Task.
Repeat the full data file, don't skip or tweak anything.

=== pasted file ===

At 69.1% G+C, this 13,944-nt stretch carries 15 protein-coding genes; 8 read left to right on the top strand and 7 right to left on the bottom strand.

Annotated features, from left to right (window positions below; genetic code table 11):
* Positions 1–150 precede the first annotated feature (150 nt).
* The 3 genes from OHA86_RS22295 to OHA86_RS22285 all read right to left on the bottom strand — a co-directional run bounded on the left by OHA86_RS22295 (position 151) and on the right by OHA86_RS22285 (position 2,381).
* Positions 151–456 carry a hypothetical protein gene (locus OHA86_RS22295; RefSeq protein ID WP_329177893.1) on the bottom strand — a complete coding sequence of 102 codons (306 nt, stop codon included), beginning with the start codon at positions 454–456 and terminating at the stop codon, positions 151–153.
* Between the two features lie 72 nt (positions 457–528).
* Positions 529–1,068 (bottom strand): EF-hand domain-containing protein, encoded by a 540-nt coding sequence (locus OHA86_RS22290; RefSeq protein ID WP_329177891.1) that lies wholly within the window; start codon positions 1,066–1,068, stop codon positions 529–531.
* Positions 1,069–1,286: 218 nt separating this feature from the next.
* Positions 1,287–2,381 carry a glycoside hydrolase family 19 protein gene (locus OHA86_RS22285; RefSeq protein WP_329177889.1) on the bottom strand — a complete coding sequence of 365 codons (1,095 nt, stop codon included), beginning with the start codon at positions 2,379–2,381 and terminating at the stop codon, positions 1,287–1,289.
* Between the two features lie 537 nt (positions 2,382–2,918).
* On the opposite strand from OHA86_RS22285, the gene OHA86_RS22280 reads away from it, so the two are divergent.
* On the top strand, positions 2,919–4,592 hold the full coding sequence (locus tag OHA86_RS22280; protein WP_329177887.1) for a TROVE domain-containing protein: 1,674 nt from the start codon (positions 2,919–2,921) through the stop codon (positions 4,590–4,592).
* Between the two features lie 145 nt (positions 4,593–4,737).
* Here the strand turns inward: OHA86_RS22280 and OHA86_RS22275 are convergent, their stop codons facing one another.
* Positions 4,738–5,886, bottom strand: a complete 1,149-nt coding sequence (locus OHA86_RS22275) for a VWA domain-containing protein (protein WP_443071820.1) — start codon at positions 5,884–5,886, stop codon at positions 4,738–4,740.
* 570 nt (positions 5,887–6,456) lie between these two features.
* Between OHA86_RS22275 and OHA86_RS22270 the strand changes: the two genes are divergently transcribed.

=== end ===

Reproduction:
At 69.1% G+C, this 13,944-nt stretch carries 15 protein-coding genes; 8 read left to right on the top strand and 7 right to left on the bottom strand.

Annotated features, from left to right (window positions below; genetic code table 11):
* Positions 1–150 precede the first annotated feature (150 nt).
* The 3 genes from OHA86_RS22295 to OHA86_RS22285 all read right to left on the bottom strand — a co-directional run bounded on the left by OHA86_RS22295 (position 151) and on the right by OHA86_RS22285 (position 2,381).
* Positions 151–456 carry a hypothetical protein gene (locus OHA86_RS22295; RefSeq protein ID WP_329177893.1) on the bottom strand — a complete coding sequence of 102 codons (306 nt, stop codon included), beginning with the start codon at positions 454–456 and terminating at the stop codon, positions 151–153.
* Between the two features lie 72 nt (positions 457–528).
* Positions 529–1,068 (bottom strand): EF-hand domain-containing protein, encoded by a 540-nt coding sequence (locus OHA86_RS22290; RefSeq protein ID WP_329177891.1) that lies wholly within the window; start codon positions 1,066–1,068, stop codon positions 529–531.
* Positions 1,069–1,286: 218 nt separating this feature from the next.
* Positions 1,287–2,381 carry a glycoside hydrolase family 19 protein gene (locus OHA86_RS22285; RefSeq protein WP_329177889.1) on the bottom strand — a complete coding sequence of 365 codons (1,095 nt, stop codon included), beginning with the start codon at positions 2,379–2,381 and terminating at the stop codon, positions 1,287–1,289.
* Between the two features lie 537 nt (positions 2,382–2,918).
* On the opposite strand from OHA86_RS22285, the gene OHA86_RS22280 reads away from it, so the two are divergent.
* On the top strand, positions 2,919–4,592 hold the full coding sequence (locus tag OHA86_RS22280; protein WP_329177887.1) for a TROVE domain-containing protein: 1,674 nt from the start codon (positions 2,919–2,921) through the stop codon (positions 4,590–4,592).
* Between the two features lie 145 nt (positions 4,593–4,737).
* Here the strand turns inward: OHA86_RS22280 and OHA86_RS22275 are convergent, their stop codons facing one another.
* Positions 4,738–5,886, bottom strand: a complete 1,149-nt coding sequence (locus OHA86_RS22275) for a VWA domain-containing protein (protein WP_443071820.1) — start codon at positions 5,884–5,886, stop codon at positions 4,738–4,740.
* 570 nt (positions 5,887–6,456) lie between these two features.
* Between OHA86_RS22275 and OHA86_RS22270 the strand changes: the two genes are divergently transcribed.